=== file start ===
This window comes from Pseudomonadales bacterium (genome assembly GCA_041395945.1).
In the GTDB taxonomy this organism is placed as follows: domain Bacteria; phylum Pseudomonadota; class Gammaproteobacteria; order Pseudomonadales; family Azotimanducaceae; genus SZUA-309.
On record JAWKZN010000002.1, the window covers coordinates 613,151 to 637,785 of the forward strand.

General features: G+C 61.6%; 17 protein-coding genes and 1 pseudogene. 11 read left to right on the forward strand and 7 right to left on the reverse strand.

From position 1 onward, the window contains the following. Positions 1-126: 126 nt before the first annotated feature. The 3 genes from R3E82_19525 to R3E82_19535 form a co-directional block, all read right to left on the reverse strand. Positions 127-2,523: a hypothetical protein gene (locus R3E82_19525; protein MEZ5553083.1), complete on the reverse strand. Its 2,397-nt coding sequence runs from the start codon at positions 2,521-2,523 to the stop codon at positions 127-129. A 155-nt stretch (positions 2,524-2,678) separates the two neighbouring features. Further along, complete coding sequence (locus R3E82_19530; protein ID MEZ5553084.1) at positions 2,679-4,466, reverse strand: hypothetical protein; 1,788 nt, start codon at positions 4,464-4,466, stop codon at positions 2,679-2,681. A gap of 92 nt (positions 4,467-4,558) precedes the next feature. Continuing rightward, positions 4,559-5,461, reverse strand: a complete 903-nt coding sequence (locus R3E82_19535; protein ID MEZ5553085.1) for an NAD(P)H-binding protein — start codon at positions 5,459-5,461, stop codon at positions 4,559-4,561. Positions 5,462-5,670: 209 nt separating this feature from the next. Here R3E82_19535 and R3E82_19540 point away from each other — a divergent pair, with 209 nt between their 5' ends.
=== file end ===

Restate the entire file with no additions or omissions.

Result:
This window comes from Pseudomonadales bacterium (genome assembly GCA_041395945.1).
In the GTDB taxonomy this organism is placed as follows: domain Bacteria; phylum Pseudomonadota; class Gammaproteobacteria; order Pseudomonadales; family Azotimanducaceae; genus SZUA-309.
On record JAWKZN010000002.1, the window covers coordinates 613,151 to 637,785 of the forward strand.

General features: G+C 61.6%; 17 protein-coding genes and 1 pseudogene. 11 read left to right on the forward strand and 7 right to left on the reverse strand.

From position 1 onward, the window contains the following. Positions 1-126: 126 nt before the first annotated feature. The 3 genes from R3E82_19525 to R3E82_19535 form a co-directional block, all read right to left on the reverse strand. Positions 127-2,523: a hypothetical protein gene (locus R3E82_19525; protein MEZ5553083.1), complete on the reverse strand. Its 2,397-nt coding sequence runs from the start codon at positions 2,521-2,523 to the stop codon at positions 127-129. A 155-nt stretch (positions 2,524-2,678) separates the two neighbouring features. Further along, complete coding sequence (locus R3E82_19530; protein ID MEZ5553084.1) at positions 2,679-4,466, reverse strand: hypothetical protein; 1,788 nt, start codon at positions 4,464-4,466, stop codon at positions 2,679-2,681. A gap of 92 nt (positions 4,467-4,558) precedes the next feature. Continuing rightward, positions 4,559-5,461, reverse strand: a complete 903-nt coding sequence (locus R3E82_19535; protein ID MEZ5553085.1) for an NAD(P)H-binding protein — start codon at positions 5,459-5,461, stop codon at positions 4,559-4,561. Positions 5,462-5,670: 209 nt separating this feature from the next. Here R3E82_19535 and R3E82_19540 point away from each other — a divergent pair, with 209 nt between their 5' ends.